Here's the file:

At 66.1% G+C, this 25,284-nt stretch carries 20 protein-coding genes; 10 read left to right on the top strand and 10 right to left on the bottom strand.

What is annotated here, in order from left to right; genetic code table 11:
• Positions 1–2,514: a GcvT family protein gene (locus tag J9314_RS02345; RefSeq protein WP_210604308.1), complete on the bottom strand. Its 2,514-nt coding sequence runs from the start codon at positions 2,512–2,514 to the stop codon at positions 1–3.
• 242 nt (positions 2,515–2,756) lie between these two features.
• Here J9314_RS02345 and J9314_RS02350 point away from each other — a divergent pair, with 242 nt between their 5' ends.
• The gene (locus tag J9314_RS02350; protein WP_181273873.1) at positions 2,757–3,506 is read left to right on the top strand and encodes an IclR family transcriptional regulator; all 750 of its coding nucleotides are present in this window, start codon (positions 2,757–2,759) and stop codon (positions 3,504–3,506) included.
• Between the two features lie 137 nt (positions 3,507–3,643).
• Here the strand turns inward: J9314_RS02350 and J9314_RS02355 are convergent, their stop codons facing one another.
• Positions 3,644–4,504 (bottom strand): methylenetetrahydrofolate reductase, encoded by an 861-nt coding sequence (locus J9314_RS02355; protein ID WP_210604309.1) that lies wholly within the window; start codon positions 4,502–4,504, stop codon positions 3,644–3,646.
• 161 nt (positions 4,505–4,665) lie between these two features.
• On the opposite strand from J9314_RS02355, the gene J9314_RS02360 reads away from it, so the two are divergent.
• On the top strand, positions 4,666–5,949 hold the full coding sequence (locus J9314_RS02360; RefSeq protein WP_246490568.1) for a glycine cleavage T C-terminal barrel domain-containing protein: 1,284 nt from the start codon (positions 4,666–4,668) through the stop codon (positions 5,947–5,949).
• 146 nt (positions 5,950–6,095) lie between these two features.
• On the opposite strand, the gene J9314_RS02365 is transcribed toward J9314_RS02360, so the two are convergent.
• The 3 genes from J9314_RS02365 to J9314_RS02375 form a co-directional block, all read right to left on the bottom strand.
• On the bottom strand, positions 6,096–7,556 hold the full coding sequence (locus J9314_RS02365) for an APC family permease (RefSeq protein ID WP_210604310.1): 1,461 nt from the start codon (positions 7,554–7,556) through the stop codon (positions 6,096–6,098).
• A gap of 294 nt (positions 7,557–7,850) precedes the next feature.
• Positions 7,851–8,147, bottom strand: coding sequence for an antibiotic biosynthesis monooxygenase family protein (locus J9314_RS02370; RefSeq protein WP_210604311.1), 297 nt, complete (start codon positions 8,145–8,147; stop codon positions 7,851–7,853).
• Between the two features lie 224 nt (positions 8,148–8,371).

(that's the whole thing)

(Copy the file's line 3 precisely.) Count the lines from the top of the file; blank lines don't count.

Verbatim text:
• Positions 1–2,514: a GcvT family protein gene (locus tag J9314_RS02345; RefSeq protein WP_210604308.1), complete on the bottom strand. Its 2,514-nt coding sequence runs from the start codon at positions 2,512–2,514 to the stop codon at positions 1–3.